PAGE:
The wave of sword and sorcery films in the '80s spawned by the success of Conan the Barbarian extended far beyond the realms of Roger Corman and occasional studio fare like Krull, as Italian directors were quick to crank out a number of sword-and-sorcery quickies in the spirit of their muscleman hits from the '60s. One of the more widely-seen variations on this formula was the Ator series, a loosely-connected quartet of films (The Blade Master, The Hobgoblin, and the deliriously bizarre and essentially unrelated Iron Warrior), half of them starring Miles O'Keefe. For those who didn't experience (or don't remember) the 1980s, O'Keefe made his debut on shaky ground starring in the 1981 version of Tarzan, The Ape Man opposite Bo Derek, which got him enough to notice to go packing up for a few years in Italy before coming back to America as a surprisingly durable and appealing action star (not to mention his memorable fanged turn in the cult classic Waxwork).
So, does the plot for the first series entry, Ator the Fighting Eagle, sound familiar? A paranoid, despotic high priest of the Spider cult (former wrestler Dakar from Zombie Holocaust) fears a prophecy that Ator, the son of his warrior nemesis, will destroy him because "the great eagle will shed tears of blood" and Ator will "cast light upon the darkness." So of course he has everyone in Ator's village slaughtered, but of course, a little deception allows the baby to live. When Ator grows up to adulthood, his marriage to his adopted sister, Sunya (Brown), is disrupted by Spider interlopers who plan to sacrifice her to the giant spider god. That's all it takes to have doing a lot of sword-swinging in preparation as he encounters a combat master (Purdom) and a trashy-looking blonde named Roon (Siani) to whom he says things like "Altruism doesn't suit you any better than a maternity room." From there it's a date with destiny as Ator must save his beloved and face down a big eight-legged threat.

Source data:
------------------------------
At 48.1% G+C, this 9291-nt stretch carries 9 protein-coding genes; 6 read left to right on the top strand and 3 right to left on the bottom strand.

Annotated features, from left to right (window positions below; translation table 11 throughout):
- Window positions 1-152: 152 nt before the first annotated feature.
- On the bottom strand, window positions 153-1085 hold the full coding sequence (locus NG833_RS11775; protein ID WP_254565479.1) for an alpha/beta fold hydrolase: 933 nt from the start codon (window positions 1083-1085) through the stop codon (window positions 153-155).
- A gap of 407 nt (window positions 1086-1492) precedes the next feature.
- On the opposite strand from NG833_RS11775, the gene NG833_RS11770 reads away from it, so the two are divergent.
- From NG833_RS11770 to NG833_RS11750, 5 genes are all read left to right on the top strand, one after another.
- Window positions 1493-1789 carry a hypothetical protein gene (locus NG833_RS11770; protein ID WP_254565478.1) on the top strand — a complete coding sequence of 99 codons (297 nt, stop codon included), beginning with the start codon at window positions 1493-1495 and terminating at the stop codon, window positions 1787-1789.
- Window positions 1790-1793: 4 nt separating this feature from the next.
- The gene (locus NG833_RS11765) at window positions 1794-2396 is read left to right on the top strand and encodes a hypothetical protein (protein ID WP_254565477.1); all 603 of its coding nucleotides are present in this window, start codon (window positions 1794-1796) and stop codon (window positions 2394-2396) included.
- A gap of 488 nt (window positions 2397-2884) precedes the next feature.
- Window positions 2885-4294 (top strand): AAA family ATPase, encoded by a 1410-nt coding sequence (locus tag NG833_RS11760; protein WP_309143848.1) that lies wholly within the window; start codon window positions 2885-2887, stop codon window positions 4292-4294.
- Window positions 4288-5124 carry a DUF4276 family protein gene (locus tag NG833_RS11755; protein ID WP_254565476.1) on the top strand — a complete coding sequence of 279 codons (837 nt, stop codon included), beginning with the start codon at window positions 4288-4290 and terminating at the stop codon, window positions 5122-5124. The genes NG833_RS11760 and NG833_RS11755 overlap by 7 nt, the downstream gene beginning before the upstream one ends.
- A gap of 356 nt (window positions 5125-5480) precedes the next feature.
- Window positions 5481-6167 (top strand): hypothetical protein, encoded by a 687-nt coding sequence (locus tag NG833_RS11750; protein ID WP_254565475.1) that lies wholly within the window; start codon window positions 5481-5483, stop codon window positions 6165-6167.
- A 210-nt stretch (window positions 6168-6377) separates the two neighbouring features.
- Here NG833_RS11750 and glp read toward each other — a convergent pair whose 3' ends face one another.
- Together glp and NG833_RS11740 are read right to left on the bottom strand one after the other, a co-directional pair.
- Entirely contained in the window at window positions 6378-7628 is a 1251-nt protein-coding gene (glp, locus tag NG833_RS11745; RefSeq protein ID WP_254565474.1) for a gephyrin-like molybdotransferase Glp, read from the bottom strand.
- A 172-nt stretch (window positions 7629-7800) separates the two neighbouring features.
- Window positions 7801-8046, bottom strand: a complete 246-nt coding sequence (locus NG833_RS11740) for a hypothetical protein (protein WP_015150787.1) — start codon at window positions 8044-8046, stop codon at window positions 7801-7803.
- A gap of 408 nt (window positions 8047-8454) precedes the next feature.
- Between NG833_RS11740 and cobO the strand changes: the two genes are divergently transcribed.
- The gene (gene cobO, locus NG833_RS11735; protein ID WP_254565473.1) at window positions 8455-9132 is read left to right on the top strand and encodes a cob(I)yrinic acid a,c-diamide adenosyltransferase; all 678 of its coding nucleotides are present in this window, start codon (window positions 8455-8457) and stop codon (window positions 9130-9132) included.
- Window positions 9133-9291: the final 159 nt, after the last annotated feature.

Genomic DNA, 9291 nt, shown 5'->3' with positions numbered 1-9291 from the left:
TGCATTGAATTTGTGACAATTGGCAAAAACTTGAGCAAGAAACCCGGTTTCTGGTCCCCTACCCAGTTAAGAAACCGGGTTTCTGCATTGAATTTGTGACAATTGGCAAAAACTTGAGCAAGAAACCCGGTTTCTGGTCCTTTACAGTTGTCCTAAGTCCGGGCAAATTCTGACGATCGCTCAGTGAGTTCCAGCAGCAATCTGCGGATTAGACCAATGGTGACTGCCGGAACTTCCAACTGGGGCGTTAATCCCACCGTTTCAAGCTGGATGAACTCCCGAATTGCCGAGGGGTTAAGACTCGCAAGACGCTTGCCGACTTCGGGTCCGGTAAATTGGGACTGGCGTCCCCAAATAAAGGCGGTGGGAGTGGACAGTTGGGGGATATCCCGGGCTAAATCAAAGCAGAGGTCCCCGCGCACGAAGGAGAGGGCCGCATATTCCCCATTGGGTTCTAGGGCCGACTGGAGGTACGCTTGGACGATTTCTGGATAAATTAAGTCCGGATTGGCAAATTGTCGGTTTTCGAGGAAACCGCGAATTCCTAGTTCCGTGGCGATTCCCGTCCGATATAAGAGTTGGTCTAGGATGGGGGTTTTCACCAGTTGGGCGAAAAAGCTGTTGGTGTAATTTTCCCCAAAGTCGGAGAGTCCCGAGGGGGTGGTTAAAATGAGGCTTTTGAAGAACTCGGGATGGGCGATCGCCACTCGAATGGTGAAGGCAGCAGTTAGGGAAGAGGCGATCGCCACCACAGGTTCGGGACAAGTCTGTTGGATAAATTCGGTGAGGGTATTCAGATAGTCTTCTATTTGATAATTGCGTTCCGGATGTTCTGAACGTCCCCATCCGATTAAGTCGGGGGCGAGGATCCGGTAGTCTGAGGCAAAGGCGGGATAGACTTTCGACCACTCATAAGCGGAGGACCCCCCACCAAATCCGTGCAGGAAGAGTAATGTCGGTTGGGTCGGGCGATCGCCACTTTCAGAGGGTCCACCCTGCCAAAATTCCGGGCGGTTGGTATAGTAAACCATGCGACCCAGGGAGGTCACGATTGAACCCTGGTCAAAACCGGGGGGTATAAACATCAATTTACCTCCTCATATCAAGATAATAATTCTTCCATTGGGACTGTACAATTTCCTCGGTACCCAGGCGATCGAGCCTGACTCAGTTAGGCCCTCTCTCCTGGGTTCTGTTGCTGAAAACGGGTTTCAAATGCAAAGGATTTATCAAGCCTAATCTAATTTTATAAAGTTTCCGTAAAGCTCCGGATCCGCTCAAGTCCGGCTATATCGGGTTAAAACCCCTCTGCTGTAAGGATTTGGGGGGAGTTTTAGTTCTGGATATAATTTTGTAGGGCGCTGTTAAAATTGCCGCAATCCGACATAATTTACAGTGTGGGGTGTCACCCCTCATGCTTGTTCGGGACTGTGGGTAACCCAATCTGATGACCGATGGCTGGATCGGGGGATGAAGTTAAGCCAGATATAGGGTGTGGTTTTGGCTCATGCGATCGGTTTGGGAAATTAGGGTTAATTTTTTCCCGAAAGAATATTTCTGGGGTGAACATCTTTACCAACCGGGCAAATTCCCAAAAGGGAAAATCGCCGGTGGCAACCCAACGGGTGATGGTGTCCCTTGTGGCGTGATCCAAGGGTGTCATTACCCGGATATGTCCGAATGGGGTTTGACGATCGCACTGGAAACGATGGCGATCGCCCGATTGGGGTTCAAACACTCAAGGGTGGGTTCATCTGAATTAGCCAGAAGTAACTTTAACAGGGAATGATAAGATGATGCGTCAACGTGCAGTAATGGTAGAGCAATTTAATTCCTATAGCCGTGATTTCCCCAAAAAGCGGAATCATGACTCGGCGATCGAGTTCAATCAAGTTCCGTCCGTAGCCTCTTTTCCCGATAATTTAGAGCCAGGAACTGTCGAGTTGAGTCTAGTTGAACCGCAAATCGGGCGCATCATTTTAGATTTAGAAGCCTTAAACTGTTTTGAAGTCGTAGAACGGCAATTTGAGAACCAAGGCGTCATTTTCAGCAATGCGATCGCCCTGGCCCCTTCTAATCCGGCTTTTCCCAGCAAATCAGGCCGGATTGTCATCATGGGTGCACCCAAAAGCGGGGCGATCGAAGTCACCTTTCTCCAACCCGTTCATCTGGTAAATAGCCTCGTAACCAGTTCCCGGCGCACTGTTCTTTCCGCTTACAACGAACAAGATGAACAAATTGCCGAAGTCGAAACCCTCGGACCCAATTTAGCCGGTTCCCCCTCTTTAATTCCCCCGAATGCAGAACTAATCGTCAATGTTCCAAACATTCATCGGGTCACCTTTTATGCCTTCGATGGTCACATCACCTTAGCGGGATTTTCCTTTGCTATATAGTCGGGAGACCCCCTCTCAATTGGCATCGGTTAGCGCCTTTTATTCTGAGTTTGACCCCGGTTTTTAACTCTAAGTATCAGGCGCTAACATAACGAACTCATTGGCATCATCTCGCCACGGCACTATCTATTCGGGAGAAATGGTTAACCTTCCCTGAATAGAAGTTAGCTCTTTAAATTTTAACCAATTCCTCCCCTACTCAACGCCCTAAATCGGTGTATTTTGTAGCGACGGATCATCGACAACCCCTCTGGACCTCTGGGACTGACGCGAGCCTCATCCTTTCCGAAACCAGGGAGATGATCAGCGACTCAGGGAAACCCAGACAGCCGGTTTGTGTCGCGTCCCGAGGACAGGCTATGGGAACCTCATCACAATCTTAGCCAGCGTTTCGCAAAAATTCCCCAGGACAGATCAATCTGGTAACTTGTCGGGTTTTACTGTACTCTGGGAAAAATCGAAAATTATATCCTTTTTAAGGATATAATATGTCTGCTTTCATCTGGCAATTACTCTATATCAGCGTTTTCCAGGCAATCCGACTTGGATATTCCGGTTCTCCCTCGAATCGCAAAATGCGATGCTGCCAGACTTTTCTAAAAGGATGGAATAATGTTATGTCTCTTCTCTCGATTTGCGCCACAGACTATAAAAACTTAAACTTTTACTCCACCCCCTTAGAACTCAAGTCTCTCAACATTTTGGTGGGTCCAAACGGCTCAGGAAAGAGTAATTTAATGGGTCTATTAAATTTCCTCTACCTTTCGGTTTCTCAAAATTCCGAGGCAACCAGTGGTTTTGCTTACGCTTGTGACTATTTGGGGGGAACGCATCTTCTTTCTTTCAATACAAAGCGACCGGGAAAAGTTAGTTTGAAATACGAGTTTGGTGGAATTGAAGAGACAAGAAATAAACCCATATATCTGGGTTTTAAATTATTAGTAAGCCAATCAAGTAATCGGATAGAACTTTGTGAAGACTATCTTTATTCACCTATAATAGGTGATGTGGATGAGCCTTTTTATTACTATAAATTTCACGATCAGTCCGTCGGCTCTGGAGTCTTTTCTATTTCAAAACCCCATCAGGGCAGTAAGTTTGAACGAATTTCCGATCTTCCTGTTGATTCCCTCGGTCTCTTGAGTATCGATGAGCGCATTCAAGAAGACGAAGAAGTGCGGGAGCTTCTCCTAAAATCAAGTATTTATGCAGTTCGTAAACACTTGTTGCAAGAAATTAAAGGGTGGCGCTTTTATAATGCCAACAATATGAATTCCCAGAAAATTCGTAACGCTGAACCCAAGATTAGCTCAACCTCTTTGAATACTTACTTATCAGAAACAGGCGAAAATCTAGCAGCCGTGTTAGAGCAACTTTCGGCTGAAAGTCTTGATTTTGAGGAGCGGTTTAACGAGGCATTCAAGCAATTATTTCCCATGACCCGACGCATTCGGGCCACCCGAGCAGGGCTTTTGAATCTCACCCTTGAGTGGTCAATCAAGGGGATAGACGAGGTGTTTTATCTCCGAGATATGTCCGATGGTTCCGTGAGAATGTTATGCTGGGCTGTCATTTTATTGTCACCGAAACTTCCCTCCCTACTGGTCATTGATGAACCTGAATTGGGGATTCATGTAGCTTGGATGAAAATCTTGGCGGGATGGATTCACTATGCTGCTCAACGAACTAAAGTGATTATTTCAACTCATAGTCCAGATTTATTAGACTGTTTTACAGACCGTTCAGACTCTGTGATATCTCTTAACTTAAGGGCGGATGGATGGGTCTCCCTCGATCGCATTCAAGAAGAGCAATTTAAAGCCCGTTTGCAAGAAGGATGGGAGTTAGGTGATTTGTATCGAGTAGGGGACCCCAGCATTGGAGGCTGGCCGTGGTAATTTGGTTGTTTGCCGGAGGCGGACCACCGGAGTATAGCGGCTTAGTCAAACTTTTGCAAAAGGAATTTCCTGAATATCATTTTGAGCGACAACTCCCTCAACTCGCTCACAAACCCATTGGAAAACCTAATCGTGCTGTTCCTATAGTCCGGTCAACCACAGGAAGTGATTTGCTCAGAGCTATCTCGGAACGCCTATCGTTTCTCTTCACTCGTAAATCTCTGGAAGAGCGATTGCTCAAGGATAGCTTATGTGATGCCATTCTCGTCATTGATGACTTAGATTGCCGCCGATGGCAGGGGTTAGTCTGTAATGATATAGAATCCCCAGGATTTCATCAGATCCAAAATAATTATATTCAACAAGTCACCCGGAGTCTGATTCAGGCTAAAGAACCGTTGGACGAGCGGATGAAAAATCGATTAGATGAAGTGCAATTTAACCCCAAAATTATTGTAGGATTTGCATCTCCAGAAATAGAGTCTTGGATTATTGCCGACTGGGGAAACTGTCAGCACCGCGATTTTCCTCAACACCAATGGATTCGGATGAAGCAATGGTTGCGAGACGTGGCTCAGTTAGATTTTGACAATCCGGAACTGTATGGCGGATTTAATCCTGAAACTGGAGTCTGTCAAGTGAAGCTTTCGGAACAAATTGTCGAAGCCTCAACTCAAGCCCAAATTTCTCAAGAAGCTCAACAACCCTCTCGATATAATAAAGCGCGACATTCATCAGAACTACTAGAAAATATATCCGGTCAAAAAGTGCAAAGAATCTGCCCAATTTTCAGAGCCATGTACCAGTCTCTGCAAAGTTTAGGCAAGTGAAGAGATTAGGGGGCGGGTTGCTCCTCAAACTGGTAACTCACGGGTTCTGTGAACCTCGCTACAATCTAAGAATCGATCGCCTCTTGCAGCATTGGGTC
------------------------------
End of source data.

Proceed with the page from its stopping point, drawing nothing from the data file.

Any film that begins with lines like "The earth trembles like a virgin being drawn to the nuptial bed" just has to be amazing, and fortunately Ator the Fighting Eagle doesn't disappoint. This may be one of the more family-friendly titles in the filmography of director Joe D'Amato (credited here as "David Hills") among his sleazier horror and sex outings, but you'll still get plenty of trashy fun here thanks to random elements like a cameo by Laura Gemser, a camera-hogging bear cub, and, yes, a pop theme song at the end following a nearly wall-to-wall warbling synth score by Carlo Maria Cordio (almost but not quite outdoing his work on Troll 2).
Since this isn't a horror film for the usual "Katarina's Nightmare Theater" crowd, Ator been branded as part of "Kat's Skratch Action Cinema" with hostess Katarina Leigh Waters gallivanting across the screen in a cape and furry midriff-baring outfit while she battles a fake spider (and apparently looking for that evil twin sister introduced back on the Mark of Cain disc) and fires out a few facts about the making of the film. Oh, and the standard opening for the series has her slinking across the screen in a tight black kitty outfit, which shouldn't exactly hurt sales. The transfer of the film itself looks fine, certainly miles and miles better than the cruddy earlier DVD from Legend (which was poorly yanked off a VHS copy); while this isn't the most colorful and visually stylish film, the earth tones come through just fine from film elements kept in pretty nice shape. In a major blow to the cinematic arts we're deprived of an O'Keefe commentary track, but on the positive side you get some trailers for other Scorpion titles like Puppet on a Chain, Malibu High, Quest for Love, Savage Streets, Mortuary, The Return, The House on Sorority Row, and The Survivor.